New Beginnings

I wonder how many first blog posts are some variation on "new beginnings"... In any case, I am about to basically start a new life on the East Coast, and I want to be able to document it well. This is not my first venture into blogging. In fact, I was a blogger WAY before it was cool; over 12 years ago back when I was 11 I had all kinds of blogs/journals floating around on the interwebs. (I've actually been journaling in some capacity since I was 8.) HTML was my thing and I designed websites for myself like mad. I had accounts on all sorts of hosting sites that don't exist anymore, like GeoCities, Expages, and I don't even know what else. Tons. I wanted to try out all the different hosts to see who was the best, and as I learned about new things like PHP I had to find hosts that would support my coding habits. I should mention here that I had my own computer (a PC running Windows 95 that was given to me when my dad got a PC running Windows 98), my dad was/is really into computers/technology/gadgets, and I had no restrictions on what I could do with it (physically or online) - essentially, my parents were awesome and trusted me to not do anything stupid, for which I am really grateful to them. I really got to understand computers, programming, and the Internet during those middle school summers, and I know all that has influenced me today and is one of the reasons this new beginning is even taking place. So now that I have been thoroughly sidetracked, although I do think it's really important for me to remember my background in this documentation, the reason for the new beginning is that I'm about to move to Washington, DC (well actually Maryland) to go to grad school at George Washington University.

A gate into a courtyard at GW

There's a whole lot more depth to this than meets the eye. The this-is-the-shortest-I-can-make-it-without-really-confusing-you-sorry story is that I played around with all this computer stuff throughout middle school and high school, but never really thought about studying it in college. In fact, I was REALLY into foreign languages (my dad is actually from Russia) and by the end of high school I also really liked economics, but I also am one of those kinds of people who is interested in simply everything and I want to do everything all at once. So I decided to study Econ and Spanish/German/Russian at DePauw. Well, after one semester I didn't like Econ anymore, so then I was a Spanish major with a Russian minor, about to have a German minor tacked on. (I wanted to do a crazy triple major thing but luckily the language department head talked me out of it.) But I wound up taking a computer science class just for fun freshman year, and then wound up becoming a CS tutor, and then sophomore year I happened to be in the right place at the right time at a career fair and landed an internship in California doing computer science-y things.

Point Vicente Lighthouse, Palos Verdes, CA

This is going somewhere, I promise. I loved it so much I switched majors again at the beginning of my junior year (I honestly don't recommend doing this; I was really lucky that I had almost all of my pre-reqs out of the way), majoring in computer science and minoring in Spanish and Russian. I eventually had to kill my Russian minor because I couldn't fit in all my CS classes and be able to take Russian as well. So anyway, flash forward to senior year where I am completely burned out on CS because I've been taking all computer science classes all the time with no reprieve. After a long convo with my dad I decided I should go to grad school, but I didn't know what to go for, so after a lot of research I decided on something called Public History, which is one thing that people who work in museums can study. I had this idea of bringing technology into museums on a large scale (not just big guys like the Smithsonian), and not just for exhibits, but how they actually manage collections and all sorts of neat stuff like that. Well, although I took a ton of history classes back in high school, I only had one in college, so I was at a severe disadvantage (and had no idea what I was getting into), and only got into half the schools I applied to. I wound up at Appalachian St in Boone, NC,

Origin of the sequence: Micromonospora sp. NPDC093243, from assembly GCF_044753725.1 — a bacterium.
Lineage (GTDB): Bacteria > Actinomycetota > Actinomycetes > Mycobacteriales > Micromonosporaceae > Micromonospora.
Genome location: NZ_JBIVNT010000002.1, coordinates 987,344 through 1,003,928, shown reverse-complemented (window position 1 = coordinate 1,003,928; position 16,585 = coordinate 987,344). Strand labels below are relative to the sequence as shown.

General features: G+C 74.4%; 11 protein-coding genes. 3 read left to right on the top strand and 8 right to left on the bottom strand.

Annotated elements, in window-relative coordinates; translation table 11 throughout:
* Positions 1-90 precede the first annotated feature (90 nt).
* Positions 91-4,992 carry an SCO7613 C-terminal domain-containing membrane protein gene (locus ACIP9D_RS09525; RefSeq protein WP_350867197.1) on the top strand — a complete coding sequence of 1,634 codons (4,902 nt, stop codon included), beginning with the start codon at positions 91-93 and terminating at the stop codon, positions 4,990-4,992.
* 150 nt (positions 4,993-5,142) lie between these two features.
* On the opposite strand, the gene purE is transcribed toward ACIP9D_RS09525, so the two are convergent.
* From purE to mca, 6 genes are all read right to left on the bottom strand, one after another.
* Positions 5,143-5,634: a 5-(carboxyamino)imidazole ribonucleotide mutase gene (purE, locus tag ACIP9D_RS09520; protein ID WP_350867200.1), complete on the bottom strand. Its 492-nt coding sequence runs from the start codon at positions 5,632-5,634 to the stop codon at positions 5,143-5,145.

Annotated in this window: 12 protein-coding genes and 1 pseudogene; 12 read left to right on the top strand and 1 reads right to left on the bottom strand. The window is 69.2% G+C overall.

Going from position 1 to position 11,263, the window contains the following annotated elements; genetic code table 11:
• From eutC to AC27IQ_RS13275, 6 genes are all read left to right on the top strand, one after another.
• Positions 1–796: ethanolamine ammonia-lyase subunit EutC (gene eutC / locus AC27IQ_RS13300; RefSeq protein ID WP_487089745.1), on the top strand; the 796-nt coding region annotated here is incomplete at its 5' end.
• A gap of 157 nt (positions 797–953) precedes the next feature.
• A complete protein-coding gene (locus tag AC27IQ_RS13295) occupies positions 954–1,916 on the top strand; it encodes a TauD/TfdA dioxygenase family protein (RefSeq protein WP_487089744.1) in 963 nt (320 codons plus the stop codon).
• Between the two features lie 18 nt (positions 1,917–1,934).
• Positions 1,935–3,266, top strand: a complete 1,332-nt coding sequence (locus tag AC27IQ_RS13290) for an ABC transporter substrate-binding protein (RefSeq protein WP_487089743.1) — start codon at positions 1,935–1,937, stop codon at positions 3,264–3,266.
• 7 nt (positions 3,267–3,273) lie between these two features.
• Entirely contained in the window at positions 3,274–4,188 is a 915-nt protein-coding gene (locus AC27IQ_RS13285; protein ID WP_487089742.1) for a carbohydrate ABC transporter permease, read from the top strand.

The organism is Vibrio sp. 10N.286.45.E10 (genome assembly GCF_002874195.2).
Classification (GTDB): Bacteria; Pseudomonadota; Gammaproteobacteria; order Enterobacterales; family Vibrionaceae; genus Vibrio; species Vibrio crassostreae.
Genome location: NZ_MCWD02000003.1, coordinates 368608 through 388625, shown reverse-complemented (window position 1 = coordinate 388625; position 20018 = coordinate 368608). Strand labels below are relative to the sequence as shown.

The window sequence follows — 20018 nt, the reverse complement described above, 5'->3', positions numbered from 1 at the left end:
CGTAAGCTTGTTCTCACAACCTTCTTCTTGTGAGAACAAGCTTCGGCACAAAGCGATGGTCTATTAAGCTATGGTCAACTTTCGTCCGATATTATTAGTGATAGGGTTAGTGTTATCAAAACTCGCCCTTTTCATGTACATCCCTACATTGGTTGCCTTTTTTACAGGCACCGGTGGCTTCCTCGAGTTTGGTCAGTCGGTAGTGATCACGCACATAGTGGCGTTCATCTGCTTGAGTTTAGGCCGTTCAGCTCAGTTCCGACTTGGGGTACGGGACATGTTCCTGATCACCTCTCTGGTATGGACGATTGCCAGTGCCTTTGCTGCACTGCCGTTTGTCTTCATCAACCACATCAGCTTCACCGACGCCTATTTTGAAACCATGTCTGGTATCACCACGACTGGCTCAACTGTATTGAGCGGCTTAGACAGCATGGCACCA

The gorgeous Appalachian Mountains near Boone, NC

 where I thought the program was best suited for me (and conveniently located closer to my boyfriend who was at UNC, who I happened to meet in California in the second of the three summers I interned out there), but it really didn't work out. Turns out most history people are terrified of computers. So I quit. It was the only thing I've ever quit in my whole life besides the basketball team in 7th grade, and it was definitely the hardest decision I have ever had to make. Anyway, after a lot of soul searching I realized that the thing I was actually interested in with the history stuff is the managing-data part of it, so I decided to reapply to other grad schools for a program in information systems. It lets me get back to my computer roots (where I am now positive I belong) and blends in business aspects I've always been interested in, plus lets me take my knowledge to any field that needs or interests me.

Anyway, there's the long explanation of how I ended up about to be in DC/MD going to GW, luckily still with my boyfriend, since upon his master's graduation he had a job lined up in MD. This blog is going to document all sorts of things ranging from organizing our new apartment to cooking adventures to gardening indoor/balcony style to school/work/life balance to exploring our new home. I am mega excited for everything that's coming up and I can't wait to get out to DC to start everything!
New Beginnings New Beginnings Reviewed by Maria on 7:38:00 PM Rating: 5

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